The unpopularity of the Allam family is due to many different reasons, however it all started when the family proposed a name change to ‘Hull Tigers’ back in 2013. The move was ultimately blocked by authorities a year later, which frustrated the Allams and they then put the club up for sale, straining the relationship with fans and seeing a decline in attendances at home fixtures.

The new ownership will look to win back supporters and turn the negative tide.

Acun Medya Group Owner, Acun Ilicali:

“I am happy that I have fulfilled one of my biggest dreams. We are starting a beautiful journey with Hull City. We have many big dreams and goals to achieve together with our fans,” he said.

Outgoing Vice-Chairman Ehab Allam:

“During our tenure, we have worked hard to create a sustainable model and successful academy set-up, giving the club the foundations it needs for the future,” he said.

“There have been lots of ups and downs over the last 11 years or so, but we will take some very fond memories with us… We have taken a very business-led approach to running the club and I truly hope Acun can rebuild the relationship with the fanbase and also bring back the success on the pitch that fans crave and deserve.”

Hertha Berlin pushing hard for stadium upgrade

Top-flight German football club Hertha Berlin has reiterated its intention to develop a new stadium nearby to the Olympiastadion.

Top-flight German football club Hertha Berlin has reiterated its intention to develop a new stadium nearby to its current home, the Olympiastadion, releasing fresh renderings of its vision for such a project.

The club has been attempting to progress plans to develop a new home for several years and in February 2020 stated that the OlympiaPark would be the preferred location.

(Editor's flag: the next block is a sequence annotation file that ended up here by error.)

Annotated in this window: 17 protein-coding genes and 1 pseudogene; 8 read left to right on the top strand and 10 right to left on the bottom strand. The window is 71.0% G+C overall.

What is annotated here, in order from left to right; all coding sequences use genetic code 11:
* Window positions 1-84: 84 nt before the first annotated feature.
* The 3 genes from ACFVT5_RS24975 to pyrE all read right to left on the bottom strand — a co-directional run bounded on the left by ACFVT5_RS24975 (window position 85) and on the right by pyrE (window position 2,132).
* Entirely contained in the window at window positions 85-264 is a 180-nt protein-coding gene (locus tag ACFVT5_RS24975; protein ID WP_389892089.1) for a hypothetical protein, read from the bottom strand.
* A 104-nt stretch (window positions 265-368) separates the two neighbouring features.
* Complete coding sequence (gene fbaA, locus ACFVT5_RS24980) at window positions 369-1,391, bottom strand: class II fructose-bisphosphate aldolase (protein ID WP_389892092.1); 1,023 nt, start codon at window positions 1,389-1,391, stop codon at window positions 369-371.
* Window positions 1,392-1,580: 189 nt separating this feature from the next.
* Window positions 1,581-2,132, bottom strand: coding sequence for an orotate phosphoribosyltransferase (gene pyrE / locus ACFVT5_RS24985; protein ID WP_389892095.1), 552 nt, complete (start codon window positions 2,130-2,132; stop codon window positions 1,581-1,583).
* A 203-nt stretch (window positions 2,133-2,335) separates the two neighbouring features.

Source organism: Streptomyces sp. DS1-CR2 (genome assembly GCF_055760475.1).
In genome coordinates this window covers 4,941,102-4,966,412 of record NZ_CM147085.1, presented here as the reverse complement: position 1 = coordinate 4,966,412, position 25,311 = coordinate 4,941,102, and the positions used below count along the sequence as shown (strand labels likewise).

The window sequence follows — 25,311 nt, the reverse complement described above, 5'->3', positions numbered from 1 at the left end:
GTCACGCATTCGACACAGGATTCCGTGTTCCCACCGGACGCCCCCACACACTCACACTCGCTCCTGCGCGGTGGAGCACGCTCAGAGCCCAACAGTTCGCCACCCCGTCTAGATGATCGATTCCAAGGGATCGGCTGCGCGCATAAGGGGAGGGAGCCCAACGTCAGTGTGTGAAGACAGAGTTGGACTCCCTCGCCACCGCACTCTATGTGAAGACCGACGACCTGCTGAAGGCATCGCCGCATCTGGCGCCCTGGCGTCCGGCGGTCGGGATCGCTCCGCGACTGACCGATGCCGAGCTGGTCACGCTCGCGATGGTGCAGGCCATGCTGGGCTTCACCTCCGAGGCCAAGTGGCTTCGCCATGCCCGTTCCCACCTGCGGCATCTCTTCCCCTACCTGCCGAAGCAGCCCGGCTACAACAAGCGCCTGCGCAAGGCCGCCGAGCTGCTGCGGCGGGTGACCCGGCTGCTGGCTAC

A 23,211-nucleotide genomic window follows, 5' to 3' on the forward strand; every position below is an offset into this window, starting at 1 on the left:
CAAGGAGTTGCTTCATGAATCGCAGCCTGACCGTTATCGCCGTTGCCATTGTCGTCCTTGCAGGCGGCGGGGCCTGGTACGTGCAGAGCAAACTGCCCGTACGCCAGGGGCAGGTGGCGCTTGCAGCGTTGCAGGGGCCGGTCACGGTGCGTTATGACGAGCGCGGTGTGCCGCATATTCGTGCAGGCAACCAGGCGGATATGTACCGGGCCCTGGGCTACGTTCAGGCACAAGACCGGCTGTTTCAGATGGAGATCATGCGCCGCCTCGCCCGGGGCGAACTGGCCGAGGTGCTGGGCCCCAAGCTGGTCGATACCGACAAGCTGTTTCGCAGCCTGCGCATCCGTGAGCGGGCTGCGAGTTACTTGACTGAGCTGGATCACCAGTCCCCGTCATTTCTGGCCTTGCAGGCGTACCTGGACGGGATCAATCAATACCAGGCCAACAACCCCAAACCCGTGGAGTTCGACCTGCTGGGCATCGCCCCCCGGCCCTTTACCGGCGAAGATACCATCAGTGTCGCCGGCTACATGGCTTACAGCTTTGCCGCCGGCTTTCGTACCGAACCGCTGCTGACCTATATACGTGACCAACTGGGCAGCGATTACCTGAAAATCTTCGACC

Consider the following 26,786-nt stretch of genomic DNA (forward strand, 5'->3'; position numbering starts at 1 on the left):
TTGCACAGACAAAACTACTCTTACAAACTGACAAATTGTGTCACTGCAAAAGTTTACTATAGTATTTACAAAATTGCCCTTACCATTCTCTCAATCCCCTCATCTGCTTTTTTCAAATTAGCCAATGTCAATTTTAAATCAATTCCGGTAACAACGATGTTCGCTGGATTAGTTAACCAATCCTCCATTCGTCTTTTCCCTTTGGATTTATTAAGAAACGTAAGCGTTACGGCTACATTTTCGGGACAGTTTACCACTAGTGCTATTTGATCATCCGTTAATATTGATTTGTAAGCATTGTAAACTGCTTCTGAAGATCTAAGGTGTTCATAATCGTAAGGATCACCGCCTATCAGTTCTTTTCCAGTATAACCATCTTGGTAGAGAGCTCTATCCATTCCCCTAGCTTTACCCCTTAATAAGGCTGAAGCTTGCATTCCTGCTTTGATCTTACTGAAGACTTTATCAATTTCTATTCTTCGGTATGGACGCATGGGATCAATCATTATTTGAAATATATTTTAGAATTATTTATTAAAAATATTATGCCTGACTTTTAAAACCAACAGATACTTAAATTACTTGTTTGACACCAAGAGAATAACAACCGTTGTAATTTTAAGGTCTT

In November 2018, Hertha confirmed it was targeting an opening date in July 2025 for a new-look Olympiastadion, with preference to be building a completely new stadium rather than renovating the current one.

The current Olympiastadion has been home to Hertha Berlin for almost 60 years, and has a capacity of around 74,000. However, the club is seeking a more intimate stadium for its fans, as well as the inclusion of an athletics track.

Hertha’s former stadium commissioner, Klaus Teichert, withdrew an application for a decision to be made on the location for a new stadium, with Brandenburg also put forward as a potential location.

Hertha Berlin Chief Financial Officer, Ingo Schiller:

“We have entered into talks with the new government and are working hard to set the course for our new stadium in 2022,” he said.

“The stadium is the club’s most important project, especially in terms of the economic situation.”

There is a lot of political support necessary for the project to get approved, as the potential worksite currently includes residential apartments, a big reason for negotiations coming to a stall at times.

A resident spoke to local radio station rbb24:

“You talk about ir, but not with us. We are still not prepared to sell our apartments in Sportforumstraße or to negotiate about them,” they said.

“It is very unfortunate that our residents in Sportforumstraße are once again unsettled by this uncoordinated approach.”

Hertha Berlin and backers of the new stadium have been in negotiation with Berlin’s sports senator, Iris Spranger, with talks to continue over the next month.